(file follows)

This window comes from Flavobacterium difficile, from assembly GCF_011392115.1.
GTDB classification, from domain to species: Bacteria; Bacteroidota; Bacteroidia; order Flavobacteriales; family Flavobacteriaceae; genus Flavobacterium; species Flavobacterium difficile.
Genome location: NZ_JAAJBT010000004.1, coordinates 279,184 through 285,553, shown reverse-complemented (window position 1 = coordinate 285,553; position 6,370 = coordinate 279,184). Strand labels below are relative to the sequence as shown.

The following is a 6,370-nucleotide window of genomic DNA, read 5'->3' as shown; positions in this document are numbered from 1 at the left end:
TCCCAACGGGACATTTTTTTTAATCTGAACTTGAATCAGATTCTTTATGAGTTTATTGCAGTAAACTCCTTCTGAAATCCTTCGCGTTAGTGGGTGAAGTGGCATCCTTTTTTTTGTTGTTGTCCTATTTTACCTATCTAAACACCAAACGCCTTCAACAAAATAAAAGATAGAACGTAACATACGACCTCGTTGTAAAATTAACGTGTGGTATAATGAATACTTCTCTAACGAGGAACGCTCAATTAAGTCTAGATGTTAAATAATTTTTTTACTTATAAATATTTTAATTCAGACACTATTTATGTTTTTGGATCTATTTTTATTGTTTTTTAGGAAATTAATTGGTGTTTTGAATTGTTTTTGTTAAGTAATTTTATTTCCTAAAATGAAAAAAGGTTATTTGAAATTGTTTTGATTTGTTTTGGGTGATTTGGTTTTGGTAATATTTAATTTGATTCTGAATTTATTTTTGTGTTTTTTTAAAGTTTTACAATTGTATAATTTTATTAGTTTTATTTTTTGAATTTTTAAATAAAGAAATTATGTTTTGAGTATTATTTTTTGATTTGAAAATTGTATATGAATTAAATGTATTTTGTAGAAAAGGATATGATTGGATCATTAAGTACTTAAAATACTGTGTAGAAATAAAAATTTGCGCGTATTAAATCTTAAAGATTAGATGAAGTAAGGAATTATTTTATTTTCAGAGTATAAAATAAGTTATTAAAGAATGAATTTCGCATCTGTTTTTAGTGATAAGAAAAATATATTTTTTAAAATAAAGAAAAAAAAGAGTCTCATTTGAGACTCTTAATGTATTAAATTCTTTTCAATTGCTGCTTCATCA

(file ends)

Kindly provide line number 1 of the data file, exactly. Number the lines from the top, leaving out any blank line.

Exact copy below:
This window comes from Flavobacterium difficile, from assembly GCF_011392115.1.